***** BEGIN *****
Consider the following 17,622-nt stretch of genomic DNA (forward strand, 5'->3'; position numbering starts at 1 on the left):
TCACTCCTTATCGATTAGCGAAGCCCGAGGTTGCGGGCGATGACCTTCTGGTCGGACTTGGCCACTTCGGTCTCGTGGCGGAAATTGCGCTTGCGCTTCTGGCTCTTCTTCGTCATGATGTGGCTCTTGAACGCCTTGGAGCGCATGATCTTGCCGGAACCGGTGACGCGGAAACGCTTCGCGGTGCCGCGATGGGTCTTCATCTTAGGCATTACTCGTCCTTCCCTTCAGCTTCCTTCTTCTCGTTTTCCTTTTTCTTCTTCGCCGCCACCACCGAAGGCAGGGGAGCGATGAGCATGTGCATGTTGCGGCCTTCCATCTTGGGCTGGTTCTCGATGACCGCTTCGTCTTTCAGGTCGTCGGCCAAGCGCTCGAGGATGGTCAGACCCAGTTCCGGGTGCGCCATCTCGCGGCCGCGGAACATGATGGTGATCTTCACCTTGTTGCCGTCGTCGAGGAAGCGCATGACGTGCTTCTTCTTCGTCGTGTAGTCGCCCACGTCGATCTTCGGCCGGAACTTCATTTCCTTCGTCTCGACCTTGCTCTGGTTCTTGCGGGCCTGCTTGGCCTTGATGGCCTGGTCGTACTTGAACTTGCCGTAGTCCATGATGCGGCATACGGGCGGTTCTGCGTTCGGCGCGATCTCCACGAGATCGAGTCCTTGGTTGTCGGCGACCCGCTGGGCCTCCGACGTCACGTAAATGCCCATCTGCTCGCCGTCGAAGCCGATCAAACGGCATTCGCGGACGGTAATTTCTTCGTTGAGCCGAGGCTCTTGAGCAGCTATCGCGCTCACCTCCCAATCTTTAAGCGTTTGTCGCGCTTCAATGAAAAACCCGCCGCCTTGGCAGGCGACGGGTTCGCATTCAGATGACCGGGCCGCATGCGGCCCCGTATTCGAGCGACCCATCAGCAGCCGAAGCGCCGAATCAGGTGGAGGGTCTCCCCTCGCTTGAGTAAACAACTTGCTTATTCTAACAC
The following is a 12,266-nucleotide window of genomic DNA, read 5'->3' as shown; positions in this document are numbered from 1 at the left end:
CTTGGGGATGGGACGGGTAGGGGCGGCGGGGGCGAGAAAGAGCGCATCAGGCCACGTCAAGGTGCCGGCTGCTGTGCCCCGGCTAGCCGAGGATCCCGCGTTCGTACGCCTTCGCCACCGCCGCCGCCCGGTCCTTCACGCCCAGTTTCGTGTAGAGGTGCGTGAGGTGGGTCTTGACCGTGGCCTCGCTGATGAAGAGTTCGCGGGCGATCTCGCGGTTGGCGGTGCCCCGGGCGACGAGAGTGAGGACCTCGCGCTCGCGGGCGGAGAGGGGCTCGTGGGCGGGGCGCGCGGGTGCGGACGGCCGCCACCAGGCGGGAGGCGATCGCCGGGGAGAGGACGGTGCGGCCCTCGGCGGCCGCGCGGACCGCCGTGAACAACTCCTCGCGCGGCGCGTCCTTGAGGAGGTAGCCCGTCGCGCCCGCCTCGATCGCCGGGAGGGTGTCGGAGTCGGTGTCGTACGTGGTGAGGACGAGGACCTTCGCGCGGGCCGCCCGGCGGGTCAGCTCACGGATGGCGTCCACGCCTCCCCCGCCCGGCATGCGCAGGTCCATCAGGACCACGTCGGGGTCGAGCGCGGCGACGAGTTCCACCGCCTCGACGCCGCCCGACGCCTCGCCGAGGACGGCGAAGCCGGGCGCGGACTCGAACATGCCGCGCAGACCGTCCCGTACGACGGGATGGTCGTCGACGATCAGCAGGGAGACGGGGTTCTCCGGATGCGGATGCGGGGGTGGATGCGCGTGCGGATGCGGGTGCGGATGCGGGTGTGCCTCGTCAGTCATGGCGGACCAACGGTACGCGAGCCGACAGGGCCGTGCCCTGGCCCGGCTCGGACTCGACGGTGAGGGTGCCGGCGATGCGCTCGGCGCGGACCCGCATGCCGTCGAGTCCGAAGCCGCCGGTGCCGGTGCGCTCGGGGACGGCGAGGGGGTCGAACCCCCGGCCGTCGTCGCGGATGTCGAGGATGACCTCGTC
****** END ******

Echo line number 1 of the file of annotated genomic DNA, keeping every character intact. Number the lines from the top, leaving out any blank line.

Consider the following 17,622-nt stretch of genomic DNA (forward strand, 5'->3'; position numbering starts at 1 on the left):